Nitrogen is an essential element required by all organisms. In animals, nitrogen is a component of crucial organic molecules, such as proteins and DNA, and it constitutes 1 to 3% dry weight of cells. Our atmosphere contains 78% by volume of nitrogen, yet it is not a common element on Earth. Although nitrogen is an essential ingredient for plant growth, it is chemically very inactive, and it must be fixed before the vast majority of the biomass can incorporate it. Special nitrogen-fixing bacteria found in soil and water fix nitrogen; thus, microorganisms play a major role in nitrogen cycling in the environment. These microorganisms (bacteria) have the ability to take nitrogen gas from the air and convert it to nitrate via a process known as nitrogen fixation. Some of these bacteria occur as free-living organisms in the soil. Others live in a symbiotic relationship with plants. A symbiotic relationship is a close relationship between two organisms of different species where both partners benefit from the association. An example of a symbiotic relationship related to nitrogen can be seen, for example, in the roots of
peas. These roots have small swellings along their length. These contain millions of symbiotic bacteria that have the ability to take nitrogen gas from the atmosphere and convert it to nitrates that can be used by the plant. The plant is then plowed back into the soil after the growing season to improve the nitrogen content.
Price (1984) described the nitrogen cycle as an example "of a largely complete chemical cycle in ecosystems with little leaching out of the system." Simply, the nitrogen cycle provides various bridges between the atmospheric reservoirs and the biological communities (see Figure 8.18).
Atmospheric nitrogen is fixed by either natural or industrial means; for example, nitrogen is fixed by lightning or by soil bacteria that convert it to ammonia, then to nitrite, and finally to nitrates, which plants can use. Nitrifying bacteria make nitrogen from animal wastes. Denitrifying bacteria convert nitrates back to nitrogen and release it as nitrogen gas.
The logical question now is "What does all of this have to do with water?" The best way to answer this question is to ask another question. Have you ever dived into a slow-moving stream and had the noxious misfortune to surface right in the middle of an algae bloom? When this happens to you, the first thought that runs through your mind is, "Where is my nose plug?" Why? Because of the horrendous stench, disablement of the olfactory sense is a necessity.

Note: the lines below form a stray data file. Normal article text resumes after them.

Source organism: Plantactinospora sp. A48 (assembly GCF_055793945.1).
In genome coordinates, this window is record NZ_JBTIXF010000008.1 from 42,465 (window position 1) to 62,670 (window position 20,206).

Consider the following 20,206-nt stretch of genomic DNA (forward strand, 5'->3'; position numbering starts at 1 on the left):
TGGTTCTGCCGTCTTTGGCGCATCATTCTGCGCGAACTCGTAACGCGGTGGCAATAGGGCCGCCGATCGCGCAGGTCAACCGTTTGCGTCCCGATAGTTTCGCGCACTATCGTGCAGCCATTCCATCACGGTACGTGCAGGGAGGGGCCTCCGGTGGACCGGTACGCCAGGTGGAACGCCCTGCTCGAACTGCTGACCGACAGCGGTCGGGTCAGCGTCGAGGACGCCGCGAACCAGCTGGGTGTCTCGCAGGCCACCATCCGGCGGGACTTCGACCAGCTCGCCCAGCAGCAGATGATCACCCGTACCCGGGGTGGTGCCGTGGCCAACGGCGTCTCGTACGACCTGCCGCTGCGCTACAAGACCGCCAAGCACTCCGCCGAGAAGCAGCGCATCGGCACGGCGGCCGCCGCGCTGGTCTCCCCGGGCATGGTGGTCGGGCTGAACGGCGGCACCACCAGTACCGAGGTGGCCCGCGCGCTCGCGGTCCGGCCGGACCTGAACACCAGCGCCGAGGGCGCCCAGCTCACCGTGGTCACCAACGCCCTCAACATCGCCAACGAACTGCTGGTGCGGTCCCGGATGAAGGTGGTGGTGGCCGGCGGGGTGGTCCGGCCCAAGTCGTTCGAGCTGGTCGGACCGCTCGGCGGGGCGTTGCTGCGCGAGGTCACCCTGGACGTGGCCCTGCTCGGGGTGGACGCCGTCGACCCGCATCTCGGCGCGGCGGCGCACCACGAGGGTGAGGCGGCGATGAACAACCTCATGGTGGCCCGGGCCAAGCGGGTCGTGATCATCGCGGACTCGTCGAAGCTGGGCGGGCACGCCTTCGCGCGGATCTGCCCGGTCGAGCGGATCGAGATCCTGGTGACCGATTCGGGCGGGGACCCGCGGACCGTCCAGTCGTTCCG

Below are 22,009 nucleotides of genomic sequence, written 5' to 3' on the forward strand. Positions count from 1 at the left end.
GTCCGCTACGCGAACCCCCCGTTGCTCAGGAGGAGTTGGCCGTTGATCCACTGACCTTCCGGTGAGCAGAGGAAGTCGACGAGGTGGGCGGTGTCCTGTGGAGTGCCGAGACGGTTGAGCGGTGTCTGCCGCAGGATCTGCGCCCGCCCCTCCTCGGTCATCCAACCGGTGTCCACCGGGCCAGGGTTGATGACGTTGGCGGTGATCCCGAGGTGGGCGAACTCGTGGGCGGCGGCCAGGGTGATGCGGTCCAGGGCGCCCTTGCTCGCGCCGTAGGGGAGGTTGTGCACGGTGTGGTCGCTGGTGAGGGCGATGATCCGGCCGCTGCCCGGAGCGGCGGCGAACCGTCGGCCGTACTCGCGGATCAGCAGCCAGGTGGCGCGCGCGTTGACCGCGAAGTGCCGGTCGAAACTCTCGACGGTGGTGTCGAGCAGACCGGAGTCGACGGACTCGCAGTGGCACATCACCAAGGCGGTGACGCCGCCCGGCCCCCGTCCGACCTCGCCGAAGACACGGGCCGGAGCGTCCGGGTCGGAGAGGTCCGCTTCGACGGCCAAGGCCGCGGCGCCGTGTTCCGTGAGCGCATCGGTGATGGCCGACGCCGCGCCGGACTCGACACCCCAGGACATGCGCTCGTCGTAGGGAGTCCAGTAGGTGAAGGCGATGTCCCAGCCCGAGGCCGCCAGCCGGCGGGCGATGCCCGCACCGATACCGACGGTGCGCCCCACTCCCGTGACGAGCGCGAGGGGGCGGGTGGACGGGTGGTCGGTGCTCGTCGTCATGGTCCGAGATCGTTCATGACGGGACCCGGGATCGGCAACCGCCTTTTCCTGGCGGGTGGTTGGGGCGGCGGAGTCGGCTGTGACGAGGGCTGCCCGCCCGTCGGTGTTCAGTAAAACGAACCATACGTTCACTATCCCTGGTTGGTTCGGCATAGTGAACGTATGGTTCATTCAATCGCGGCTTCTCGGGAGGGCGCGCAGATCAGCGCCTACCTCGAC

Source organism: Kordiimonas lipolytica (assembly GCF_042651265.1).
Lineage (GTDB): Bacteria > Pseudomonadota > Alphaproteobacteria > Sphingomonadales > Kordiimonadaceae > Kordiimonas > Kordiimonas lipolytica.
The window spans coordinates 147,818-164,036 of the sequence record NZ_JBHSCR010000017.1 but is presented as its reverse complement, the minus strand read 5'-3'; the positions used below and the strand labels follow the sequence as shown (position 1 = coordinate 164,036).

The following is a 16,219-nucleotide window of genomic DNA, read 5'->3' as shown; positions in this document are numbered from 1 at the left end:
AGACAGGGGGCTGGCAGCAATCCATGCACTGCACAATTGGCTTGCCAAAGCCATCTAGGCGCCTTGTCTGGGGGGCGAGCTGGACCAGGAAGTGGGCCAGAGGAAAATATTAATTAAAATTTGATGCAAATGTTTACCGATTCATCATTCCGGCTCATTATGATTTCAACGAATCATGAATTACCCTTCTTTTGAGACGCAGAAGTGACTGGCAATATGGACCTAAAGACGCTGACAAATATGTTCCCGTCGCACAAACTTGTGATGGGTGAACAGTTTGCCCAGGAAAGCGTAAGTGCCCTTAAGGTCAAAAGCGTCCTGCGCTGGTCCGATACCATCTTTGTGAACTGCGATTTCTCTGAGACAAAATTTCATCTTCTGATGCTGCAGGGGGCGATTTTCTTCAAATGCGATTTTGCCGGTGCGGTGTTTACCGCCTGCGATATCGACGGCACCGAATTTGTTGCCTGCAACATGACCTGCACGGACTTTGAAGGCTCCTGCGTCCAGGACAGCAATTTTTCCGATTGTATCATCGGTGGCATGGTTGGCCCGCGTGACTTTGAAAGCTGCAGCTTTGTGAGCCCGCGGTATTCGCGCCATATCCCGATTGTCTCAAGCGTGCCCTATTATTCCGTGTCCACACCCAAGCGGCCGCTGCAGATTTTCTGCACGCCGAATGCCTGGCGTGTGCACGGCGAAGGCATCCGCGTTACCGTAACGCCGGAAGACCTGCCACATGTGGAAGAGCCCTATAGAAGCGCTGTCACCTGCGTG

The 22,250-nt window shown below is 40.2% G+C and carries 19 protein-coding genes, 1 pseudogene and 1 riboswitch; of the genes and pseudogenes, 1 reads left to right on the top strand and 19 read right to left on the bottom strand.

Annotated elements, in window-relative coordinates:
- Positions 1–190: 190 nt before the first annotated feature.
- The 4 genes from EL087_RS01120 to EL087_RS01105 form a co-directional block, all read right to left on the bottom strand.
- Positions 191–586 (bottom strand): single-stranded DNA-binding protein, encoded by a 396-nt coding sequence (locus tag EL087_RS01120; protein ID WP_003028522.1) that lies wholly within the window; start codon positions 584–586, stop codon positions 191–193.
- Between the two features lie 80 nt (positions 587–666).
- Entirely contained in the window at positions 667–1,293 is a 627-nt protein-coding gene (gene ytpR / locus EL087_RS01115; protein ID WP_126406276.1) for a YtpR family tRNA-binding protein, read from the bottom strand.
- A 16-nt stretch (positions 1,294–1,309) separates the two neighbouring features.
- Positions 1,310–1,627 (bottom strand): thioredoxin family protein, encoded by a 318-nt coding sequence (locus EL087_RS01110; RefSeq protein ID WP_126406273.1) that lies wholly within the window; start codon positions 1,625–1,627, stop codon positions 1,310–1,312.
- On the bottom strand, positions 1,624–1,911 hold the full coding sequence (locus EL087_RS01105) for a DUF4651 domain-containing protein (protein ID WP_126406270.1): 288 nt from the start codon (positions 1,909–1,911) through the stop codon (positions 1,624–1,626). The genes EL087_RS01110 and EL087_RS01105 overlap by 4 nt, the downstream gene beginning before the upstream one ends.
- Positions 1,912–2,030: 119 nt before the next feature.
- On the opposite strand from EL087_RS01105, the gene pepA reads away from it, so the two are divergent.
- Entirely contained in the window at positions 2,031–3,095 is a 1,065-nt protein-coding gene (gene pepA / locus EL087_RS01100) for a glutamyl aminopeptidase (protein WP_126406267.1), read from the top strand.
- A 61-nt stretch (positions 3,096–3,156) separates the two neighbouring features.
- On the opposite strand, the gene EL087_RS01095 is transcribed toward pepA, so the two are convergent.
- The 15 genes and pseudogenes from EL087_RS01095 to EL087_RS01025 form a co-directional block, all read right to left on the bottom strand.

If too much nitrate, for example, enters the water supply as runoff from fertilizers, it produces an overabundance of algae known as an algae bloom. If this runoff from fertilizer gets into a body of water, algae may grow so profusely that they form a blanket over the surface. This usually happens in summer, when the light levels and warm temperatures favor rapid growth.
In the voluminous and authoritative text Wastewater Engineering: Treatment, Disposal, & Reuse (Metcalf & Eddy, 2003), it is noted that nitrogen is found in wastewater in the form of urea. During wastewater treatment, the urea is transformed into ammonia nitrogen. Because ammonia exerts a BOD and chlorine demand, high quantities of ammonia in wastewater effluents are undesirable. The process of nitrification is utilized to convert ammonia to nitrates. Nitrification is a biological process that involves the addition of oxygen to the wastewater. If further treatment is necessary, another biological process called denitri-fication is used. In this process, nitrate is converted into nitrogen gas, which is lost to the atmosphere, as can be seen in Figure 8.18. From the wastewater operator's point of view, nitrogen and phosphorus are both considered limiting factors for productivity. Phosphorus discharged into streams contributes to pollution. Of the two, nitrogen is more difficult to control but is found in smaller quantities in wastewater.
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